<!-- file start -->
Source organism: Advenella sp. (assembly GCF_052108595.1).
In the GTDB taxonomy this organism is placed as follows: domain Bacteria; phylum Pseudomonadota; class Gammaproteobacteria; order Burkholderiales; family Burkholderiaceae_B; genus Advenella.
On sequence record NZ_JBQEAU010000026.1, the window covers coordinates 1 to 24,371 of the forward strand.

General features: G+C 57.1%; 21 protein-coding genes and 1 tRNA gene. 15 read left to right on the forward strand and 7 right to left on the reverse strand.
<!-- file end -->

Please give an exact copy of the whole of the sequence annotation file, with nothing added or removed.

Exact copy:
Source organism: Advenella sp. (assembly GCF_052108595.1).
In the GTDB taxonomy this organism is placed as follows: domain Bacteria; phylum Pseudomonadota; class Gammaproteobacteria; order Burkholderiales; family Burkholderiaceae_B; genus Advenella.
On sequence record NZ_JBQEAU010000026.1, the window covers coordinates 1 to 24,371 of the forward strand.

General features: G+C 57.1%; 21 protein-coding genes and 1 tRNA gene. 15 read left to right on the forward strand and 7 right to left on the reverse strand.